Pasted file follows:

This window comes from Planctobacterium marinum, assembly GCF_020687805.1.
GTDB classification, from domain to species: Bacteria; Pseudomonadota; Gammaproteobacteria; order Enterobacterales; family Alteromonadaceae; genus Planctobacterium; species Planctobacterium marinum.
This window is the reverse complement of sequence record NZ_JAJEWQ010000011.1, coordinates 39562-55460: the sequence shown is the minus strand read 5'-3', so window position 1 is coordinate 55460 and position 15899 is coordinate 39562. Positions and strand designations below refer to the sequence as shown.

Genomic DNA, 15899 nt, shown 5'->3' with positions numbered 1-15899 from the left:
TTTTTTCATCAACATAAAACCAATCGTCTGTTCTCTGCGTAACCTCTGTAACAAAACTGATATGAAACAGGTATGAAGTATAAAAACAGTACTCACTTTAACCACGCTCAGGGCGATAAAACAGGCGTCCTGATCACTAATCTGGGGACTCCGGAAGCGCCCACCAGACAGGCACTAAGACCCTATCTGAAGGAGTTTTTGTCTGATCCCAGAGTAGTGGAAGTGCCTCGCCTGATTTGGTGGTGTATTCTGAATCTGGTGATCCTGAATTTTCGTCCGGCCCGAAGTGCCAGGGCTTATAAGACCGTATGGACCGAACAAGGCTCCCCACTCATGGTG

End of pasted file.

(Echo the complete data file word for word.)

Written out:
This window comes from Planctobacterium marinum, assembly GCF_020687805.1.
GTDB classification, from domain to species: Bacteria; Pseudomonadota; Gammaproteobacteria; order Enterobacterales; family Alteromonadaceae; genus Planctobacterium; species Planctobacterium marinum.
This window is the reverse complement of sequence record NZ_JAJEWQ010000011.1, coordinates 39562-55460: the sequence shown is the minus strand read 5'-3', so window position 1 is coordinate 55460 and position 15899 is coordinate 39562. Positions and strand designations below refer to the sequence as shown.

Genomic DNA, 15899 nt, shown 5'->3' with positions numbered 1-15899 from the left:
TTTTTTCATCAACATAAAACCAATCGTCTGTTCTCTGCGTAACCTCTGTAACAAAACTGATATGAAACAGGTATGAAGTATAAAAACAGTACTCACTTTAACCACGCTCAGGGCGATAAAACAGGCGTCCTGATCACTAATCTGGGGACTCCGGAAGCGCCCACCAGACAGGCACTAAGACCCTATCTGAAGGAGTTTTTGTCTGATCCCAGAGTAGTGGAAGTGCCTCGCCTGATTTGGTGGTGTATTCTGAATCTGGTGATCCTGAATTTTCGTCCGGCCCGAAGTGCCAGGGCTTATAAGACCGTATGGACCGAACAAGGCTCCCCACTCATGGTG